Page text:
Tuesday, January 15, 2019

The First Law of Football Means More Than All the Rest

In the summer of 1987, the rookie NFL beat reporter had his first training camp interview with an assistant coach, Dante Scarnecchia of the Patriots. At its end, the reporter admitted to some confusion about what seemed the endless complexity of NFL tactics and the jargon used to describe them.

"Relax," Scarnecchia told the rookie. "Football's a simple game, really."

In the winter of 2019, the rookie hack is long retired, sitting here writing a blog post, and Scarnecchia is still employed in the NFL as the Patriots' offensive line coach, implementing his correct theory of his sport, which he only half revealed that long ago July day. It would be more accurate to say football is a series of complex means of accomplishing the simplest possible objective -- the dominance of other people through physical force. When push comes to shove, if team A's pushers beat Team B's shovers, Team A will invariably win. The greater the dominance, the easier the win.

The quarterback is the most important single player on an NFL team, but the guys with no necks, the offensive and defensive lines, are the most important units, and their role is more vital than his. The greatest QB of his time cannot do much if the pass rush has him pulling grass out of his helmet all game long (see, Tom Brady and Super Bowl 42). A mediocre quarterback can become a champion if either his pushers or shovers play at the highest possible level (see, Trent Dilfer and Super Bowl 35).

Much has been made of how the four highest-scoring NFL teams in the regular season all made their conference title games. But to me, the most significant stat of the divisional round was supplied by Amy Trask of CBS Sports. The four winners all had ridiculous time of possession advantages, ranging from a low of "only" 13 minutes for the Rams over the Cowboys (Rams ran for 273 yards) to a 20 minute advantage for the Chiefs over the Colts. The Pats had a 17 minute ToP advantage over the Chargers. You may recall New England didn't have to punt until late in the second quarter. ?Had the game not been over by halftime, that 17 minute advantage could have been far longer.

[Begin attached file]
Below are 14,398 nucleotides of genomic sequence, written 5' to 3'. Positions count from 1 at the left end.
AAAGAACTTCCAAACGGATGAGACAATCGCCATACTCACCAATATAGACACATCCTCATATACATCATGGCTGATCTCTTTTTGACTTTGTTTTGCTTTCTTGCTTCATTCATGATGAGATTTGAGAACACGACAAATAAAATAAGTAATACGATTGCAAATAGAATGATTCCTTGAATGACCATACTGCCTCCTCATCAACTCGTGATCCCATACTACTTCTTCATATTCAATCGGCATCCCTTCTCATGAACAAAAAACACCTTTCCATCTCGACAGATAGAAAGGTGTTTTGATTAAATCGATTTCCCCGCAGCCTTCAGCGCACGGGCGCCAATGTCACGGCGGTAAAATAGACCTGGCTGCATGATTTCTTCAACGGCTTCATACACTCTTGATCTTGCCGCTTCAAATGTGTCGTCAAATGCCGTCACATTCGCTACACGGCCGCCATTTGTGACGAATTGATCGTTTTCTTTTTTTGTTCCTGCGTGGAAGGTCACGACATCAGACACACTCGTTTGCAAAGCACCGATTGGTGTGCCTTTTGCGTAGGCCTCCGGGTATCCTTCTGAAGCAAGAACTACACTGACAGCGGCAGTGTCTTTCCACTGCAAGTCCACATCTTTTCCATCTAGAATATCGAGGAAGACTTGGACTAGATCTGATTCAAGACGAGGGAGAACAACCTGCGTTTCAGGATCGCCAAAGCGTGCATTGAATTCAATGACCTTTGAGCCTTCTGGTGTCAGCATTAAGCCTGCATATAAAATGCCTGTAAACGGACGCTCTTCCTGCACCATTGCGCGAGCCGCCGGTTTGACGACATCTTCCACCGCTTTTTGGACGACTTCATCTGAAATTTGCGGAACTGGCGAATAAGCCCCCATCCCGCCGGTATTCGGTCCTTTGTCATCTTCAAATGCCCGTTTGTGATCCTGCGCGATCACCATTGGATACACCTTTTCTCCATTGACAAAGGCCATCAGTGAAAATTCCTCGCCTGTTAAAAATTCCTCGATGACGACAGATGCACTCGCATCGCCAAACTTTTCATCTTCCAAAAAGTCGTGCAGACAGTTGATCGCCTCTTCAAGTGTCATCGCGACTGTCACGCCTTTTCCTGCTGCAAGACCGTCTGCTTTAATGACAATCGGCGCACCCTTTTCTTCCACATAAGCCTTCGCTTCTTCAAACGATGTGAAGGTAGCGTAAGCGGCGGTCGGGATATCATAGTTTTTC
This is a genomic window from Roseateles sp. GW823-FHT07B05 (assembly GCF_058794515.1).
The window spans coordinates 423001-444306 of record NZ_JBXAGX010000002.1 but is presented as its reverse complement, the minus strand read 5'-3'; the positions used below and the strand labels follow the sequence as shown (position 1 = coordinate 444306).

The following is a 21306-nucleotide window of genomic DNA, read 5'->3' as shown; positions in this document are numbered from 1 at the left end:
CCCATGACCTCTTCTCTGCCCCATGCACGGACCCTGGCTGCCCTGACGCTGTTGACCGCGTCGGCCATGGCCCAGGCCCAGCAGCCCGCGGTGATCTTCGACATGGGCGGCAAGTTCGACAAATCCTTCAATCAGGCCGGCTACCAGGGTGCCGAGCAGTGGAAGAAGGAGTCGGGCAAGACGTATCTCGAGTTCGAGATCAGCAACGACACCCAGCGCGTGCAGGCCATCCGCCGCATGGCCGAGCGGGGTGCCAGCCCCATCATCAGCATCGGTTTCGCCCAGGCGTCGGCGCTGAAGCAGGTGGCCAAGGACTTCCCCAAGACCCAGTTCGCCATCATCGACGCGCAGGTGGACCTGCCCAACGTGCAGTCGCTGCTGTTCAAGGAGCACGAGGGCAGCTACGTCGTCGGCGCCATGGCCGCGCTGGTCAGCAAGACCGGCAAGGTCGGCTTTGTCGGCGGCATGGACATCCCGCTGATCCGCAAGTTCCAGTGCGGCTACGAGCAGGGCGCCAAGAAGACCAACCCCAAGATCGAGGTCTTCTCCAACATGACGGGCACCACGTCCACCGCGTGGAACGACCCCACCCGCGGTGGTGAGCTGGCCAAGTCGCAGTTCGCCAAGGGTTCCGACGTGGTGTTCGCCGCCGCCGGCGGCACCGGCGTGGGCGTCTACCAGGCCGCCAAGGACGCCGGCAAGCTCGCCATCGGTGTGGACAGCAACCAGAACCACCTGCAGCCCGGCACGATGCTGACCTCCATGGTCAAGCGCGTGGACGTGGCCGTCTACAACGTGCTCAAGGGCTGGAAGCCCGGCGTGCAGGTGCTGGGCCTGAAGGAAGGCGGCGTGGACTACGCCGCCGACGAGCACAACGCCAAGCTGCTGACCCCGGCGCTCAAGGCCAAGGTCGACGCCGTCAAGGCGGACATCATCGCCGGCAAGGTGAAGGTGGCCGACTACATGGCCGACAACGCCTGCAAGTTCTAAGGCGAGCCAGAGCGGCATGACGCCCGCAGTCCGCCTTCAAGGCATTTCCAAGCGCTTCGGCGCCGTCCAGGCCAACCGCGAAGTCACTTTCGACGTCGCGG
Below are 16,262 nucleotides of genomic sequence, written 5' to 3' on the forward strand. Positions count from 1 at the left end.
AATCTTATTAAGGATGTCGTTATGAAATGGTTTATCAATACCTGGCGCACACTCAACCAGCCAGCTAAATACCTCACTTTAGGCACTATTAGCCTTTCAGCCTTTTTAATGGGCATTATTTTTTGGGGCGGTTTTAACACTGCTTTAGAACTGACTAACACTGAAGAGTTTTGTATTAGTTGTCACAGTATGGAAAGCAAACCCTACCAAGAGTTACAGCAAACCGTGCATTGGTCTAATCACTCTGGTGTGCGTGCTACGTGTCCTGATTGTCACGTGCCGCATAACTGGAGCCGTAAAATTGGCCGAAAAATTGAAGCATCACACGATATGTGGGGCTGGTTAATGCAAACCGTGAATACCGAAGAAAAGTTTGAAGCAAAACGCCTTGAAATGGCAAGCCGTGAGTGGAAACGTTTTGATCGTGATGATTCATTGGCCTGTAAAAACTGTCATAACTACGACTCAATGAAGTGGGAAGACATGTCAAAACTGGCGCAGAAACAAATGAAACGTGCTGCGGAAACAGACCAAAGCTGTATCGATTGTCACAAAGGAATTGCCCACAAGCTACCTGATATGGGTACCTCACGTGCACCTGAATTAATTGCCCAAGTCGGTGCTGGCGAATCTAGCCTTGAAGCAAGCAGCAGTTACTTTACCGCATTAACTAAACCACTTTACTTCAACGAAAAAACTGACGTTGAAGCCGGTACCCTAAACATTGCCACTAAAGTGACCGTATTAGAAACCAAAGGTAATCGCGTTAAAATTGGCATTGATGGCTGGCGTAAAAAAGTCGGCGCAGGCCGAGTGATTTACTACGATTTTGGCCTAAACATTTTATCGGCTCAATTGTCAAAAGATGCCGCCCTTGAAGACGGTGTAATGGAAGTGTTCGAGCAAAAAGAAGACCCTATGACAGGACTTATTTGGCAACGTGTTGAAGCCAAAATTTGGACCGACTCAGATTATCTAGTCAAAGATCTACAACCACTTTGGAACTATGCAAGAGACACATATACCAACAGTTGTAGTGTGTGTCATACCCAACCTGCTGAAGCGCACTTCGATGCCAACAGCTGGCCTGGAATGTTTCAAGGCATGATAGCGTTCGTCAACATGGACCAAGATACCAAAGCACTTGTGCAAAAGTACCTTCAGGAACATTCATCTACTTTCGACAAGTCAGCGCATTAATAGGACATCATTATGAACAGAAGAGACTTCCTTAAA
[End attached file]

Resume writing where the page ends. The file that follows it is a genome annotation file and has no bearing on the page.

Many a talking head has opined that time of possession is a meaningless statistic. It is true that one big play can negate the effect of 10 smaller ones. All stats, however, convey some fact. A time of possession advantage of a quarter or more conveys the fact your offensive line is kicking serious ass.

Scarnecchia's charges on the offensive line were beyond dominant last Sunday against the Chargers, tossing LA defenders around with abandon on running plays, turning the Charger pass rush into a rumor. Brady literally didn't get his hair mussed in the game. Given such a splendid opportunity to display his unsurpassable skills, he enjoyed them to the fullest.

Some of the commentators and analysts who look at too much game tape for a living have raved about the blocking schemes the Pats used on the run last Sunday. That's a significant part of pushing, the ultraviolet choreography that allows blockers to overmatch their foes at crucial points of collision.    But somebody has to teach the moves to men who must make counterintuitive steps AWAY from the nearest raging behemoth on the line to get to the proper place. In that regard, Scar is football's Bob Fosse.

There's never been a lifer assistant coach inducted in the Hall of Fame and doubtless never will be, but if it ever happens, Scarnecchia should be the first. All they'd have to put on his plaque is this. Here's a guy Bill Belichick went and asked for help (as happened when Scar came out of retirement in 2016).

Football gets overanalyzed because each game has a jillion moving parts, and each of them has some factor in its outcome. Needless to say, the Brady vs. Patrick Mahomes quarterback matchup will receive 10,000 words of pregame hype for every word about blocking. I prefer to think of that matchup in this format. Each man has been great. Whose offensive line will permit him to be greatest Sunday evening?

If the Pats blockers dominate as they did last Sunday and the Chiefs' blockers cannot, New England will win, and vice versa. The rest is filler.

Ah, but what if both of 'em are as good as they were last weekend? In that case, my prediction is bet the over.


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